In all, it was a great reminder to continue to do things that I haven’t done before.   I need to keep taking risks because no matter if I fail or succeed, they always teach me something in the end.  Whether it’s going for that part in the school play or putting my art out there for the world to see, I must keep trying.  And I hope you keep trying, too.

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PS: When Was The Last Time You Did Something For the First Time?

On Taking Risks + Becoming A Princess2018-03-29T20:23:10-04:00

Testing Your Limits vs. Honoring Them. {What Bootcamp Taught Me.}

Last week I was coerced by the manager of my gym to try a new group workout; it was a bootcamp of sorts but with less people and it was run by a personal trainer.  My workout routine is pretty predictable, so trying this class was a wild departure for me.

Just to set the record straight–I love a good workout.  I love to sweat out the day’s stress and feel that physical tiredness.  So, even though I wanted to be excited for my adventurous workout choice, my internal dialogue sounded like this: “This is a bad idea, I don’t do well in these classes!  I’ll feel so uncoordinated and awkward, I’m probably going to hurt myself”. 

smooth seaThat wasn’t a proud moment for me–I was taking on a new challenge and I was immediately admitting defeat.  I think it was because deep down I knew what was coming–I’ve peered through the window at those classes and I’ve seen things they do in them.  I knew that I would try too hard and push beyond what I knew was good for me, just to prove I could.

So on the night of the class, I walked into the room and saw  hanging contraptions, weights, those dreaded  jump boxes, and overall pain inflicting items; I panicked.

True to my expectations, within the first 5 minutes of class, we were doing deep squats with a 20 pound bar.  Next, we started rotating in pull ups (oh my GOD!)  It was my own private hell but I wanted to be brave, so I dug in.

There’s a difference between challenging your comfort zone and honoring your limits–only you know what that is.

As I awkwardly trudged through my third pull up, I pulled a muscle in my neck that ran down to my upper back.   That inner voice came roaring in saying, “I knew this was going to happen!” Part of me wanted to be tough and stick it out. I wanted to show them (and myself) that I could do new things, that I too, could be tough like them.  But I I had to stop–I was in so much pain that I couldn’t turn my head.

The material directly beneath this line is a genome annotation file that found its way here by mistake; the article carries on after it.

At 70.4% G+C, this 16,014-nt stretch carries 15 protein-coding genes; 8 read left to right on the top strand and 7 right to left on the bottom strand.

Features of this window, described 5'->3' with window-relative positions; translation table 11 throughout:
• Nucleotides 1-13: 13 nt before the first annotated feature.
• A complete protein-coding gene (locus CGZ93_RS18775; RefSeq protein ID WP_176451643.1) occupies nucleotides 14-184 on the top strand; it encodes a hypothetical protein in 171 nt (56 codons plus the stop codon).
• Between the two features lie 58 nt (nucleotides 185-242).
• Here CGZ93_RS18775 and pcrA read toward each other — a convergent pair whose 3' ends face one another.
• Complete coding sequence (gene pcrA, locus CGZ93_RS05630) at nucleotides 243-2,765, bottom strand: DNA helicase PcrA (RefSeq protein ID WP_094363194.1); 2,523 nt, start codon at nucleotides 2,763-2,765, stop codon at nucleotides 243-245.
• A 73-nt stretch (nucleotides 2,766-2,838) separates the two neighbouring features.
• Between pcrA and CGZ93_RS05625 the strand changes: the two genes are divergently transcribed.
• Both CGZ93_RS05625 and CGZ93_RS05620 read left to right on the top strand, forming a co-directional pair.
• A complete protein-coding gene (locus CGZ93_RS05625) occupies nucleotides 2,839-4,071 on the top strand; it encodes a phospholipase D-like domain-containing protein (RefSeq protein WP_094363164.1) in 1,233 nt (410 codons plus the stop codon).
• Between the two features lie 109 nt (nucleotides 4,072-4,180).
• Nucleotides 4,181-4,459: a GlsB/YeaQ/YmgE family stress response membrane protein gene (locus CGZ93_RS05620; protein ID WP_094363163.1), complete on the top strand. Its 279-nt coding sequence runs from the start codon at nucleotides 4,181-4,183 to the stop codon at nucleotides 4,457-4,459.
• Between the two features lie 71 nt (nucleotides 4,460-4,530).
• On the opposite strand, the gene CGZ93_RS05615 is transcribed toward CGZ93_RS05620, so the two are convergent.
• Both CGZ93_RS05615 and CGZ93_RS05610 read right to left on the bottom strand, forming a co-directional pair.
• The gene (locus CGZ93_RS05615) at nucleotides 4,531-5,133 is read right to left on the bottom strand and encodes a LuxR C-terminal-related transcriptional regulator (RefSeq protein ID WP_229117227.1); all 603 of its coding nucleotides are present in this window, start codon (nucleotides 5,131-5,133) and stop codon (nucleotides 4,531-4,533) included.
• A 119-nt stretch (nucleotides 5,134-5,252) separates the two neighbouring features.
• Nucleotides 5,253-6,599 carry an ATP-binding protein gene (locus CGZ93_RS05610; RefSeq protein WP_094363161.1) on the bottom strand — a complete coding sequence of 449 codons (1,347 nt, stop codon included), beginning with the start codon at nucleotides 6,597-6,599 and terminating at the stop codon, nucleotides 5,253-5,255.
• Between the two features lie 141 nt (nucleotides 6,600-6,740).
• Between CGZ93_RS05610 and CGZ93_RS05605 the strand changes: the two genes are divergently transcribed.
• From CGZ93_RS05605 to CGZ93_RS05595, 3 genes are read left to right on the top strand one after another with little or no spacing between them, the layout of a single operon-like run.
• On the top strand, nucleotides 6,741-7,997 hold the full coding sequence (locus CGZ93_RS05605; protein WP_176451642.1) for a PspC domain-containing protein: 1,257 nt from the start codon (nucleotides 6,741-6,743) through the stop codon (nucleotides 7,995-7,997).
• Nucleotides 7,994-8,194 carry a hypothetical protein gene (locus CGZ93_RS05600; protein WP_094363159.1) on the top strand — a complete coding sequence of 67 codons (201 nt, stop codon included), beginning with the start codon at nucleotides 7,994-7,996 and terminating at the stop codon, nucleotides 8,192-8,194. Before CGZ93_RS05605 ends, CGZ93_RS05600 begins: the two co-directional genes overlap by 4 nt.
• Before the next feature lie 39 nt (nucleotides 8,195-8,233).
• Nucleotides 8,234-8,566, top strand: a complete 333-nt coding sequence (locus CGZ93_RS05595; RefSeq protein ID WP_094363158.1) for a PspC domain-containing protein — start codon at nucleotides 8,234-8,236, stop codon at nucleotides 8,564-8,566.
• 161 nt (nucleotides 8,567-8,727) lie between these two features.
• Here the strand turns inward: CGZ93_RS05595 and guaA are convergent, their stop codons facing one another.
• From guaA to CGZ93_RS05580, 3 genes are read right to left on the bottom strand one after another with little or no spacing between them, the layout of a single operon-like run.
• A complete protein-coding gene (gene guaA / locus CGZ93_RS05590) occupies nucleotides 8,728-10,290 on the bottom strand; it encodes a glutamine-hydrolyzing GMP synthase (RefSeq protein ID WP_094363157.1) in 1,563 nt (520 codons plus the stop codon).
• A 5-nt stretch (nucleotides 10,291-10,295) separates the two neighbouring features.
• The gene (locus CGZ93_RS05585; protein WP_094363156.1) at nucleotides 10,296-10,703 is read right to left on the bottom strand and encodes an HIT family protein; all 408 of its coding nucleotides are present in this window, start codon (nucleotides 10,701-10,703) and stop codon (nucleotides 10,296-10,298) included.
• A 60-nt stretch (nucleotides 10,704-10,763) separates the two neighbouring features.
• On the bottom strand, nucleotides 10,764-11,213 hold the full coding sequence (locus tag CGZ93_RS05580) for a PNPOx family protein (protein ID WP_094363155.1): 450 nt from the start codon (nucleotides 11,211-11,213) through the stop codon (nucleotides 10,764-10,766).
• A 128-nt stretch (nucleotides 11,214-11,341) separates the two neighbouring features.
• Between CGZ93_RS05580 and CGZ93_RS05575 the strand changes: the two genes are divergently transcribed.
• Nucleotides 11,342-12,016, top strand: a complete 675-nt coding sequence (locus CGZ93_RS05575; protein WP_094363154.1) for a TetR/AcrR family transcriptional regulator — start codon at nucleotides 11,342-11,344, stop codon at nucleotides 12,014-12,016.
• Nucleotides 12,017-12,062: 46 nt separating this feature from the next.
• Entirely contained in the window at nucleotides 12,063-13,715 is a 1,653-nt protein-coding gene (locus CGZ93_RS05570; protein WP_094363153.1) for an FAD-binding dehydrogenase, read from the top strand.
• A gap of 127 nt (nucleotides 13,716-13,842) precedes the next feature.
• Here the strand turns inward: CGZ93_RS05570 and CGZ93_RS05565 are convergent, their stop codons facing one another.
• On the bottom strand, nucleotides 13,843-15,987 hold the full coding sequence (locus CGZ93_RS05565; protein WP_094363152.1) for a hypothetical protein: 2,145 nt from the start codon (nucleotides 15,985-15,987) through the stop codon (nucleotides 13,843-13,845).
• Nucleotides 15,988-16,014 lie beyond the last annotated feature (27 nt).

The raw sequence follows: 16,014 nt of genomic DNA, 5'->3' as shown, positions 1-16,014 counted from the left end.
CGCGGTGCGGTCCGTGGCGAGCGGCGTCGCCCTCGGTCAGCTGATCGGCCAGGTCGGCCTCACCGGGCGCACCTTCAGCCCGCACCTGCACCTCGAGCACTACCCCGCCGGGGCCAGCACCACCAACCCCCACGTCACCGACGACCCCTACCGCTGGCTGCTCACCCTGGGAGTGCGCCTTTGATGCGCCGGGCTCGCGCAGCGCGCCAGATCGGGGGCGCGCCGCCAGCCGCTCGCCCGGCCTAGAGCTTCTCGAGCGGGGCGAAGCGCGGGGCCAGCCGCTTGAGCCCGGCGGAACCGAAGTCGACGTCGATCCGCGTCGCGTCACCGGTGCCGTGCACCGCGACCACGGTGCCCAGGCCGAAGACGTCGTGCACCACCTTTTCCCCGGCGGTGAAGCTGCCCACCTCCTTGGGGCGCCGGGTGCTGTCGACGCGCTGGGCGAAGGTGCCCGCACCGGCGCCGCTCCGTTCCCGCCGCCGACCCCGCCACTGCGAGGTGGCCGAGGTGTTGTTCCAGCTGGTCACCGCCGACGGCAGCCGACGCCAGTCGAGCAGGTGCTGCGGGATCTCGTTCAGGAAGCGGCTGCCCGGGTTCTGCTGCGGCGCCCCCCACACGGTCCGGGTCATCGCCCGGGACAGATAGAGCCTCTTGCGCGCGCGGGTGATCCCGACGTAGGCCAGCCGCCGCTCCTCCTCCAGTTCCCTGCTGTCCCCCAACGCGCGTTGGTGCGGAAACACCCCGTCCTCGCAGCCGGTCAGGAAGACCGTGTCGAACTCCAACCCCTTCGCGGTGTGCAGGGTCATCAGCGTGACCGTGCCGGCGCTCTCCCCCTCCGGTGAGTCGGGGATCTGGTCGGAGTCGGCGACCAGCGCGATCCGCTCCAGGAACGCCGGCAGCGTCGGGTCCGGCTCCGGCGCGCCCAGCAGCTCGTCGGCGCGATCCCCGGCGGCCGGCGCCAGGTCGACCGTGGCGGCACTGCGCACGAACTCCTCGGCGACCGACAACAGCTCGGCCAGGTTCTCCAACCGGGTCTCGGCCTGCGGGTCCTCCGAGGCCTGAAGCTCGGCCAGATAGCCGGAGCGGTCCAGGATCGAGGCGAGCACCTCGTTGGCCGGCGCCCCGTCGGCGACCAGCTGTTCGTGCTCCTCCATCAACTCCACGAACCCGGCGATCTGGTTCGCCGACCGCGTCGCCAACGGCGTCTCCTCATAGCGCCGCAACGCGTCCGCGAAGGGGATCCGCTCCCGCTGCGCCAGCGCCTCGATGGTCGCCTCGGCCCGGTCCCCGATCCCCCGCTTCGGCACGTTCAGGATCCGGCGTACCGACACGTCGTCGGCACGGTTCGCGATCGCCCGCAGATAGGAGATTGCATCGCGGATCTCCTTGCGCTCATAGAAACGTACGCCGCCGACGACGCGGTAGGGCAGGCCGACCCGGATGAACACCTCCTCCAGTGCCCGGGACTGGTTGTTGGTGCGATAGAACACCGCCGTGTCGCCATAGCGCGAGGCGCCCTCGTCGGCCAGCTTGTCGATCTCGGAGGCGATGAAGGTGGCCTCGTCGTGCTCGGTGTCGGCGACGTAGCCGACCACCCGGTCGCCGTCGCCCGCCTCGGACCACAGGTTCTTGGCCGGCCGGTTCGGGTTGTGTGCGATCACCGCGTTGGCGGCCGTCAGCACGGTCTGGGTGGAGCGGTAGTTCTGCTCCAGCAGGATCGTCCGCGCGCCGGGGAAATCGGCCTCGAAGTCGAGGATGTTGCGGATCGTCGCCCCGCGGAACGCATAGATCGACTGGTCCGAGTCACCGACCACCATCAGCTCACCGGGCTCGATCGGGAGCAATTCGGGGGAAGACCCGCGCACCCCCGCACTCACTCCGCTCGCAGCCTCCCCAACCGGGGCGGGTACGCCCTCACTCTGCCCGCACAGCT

I was so annoyed for ignoring what I knew to be true: that my body and mind don’t do well with these kind of workouts.

It was then that I realized the only person I was trying to prove something to, was myself.  No one else cared if I did the squats or the pull-ups; the other participants didn’t even flinch when I walked out the door, they were too busy focusing on themselves.

The experience was a good reminder of the difference between challenging myself (which comes in a gentle nudge or whisper, with feelings of excitement) and pushing beyond my limits (which shows up as tightness, nervous mind talk and thoughts of worst-case-scenarios.)

We listen to our inner voice to gauge danger; it protects us in times of need–and never trusting that inner navigation creates anxiety and fear because it takes away comfort and stability.   Other times, we try new things to test our limits because it’s important for growth.   If we aren’t open to new experiences, we become stagnant and stuck.   Only you can determine when it’s a good time to test your limits and when it’s time to honor them.  

The key is to strike a balance between the two.  You may discover the balance in a boot camp class, but you won’t see me there.

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Testing Your Limits vs. Honoring Them. {What Bootcamp Taught Me.}2018-03-29T20:23:21-04:00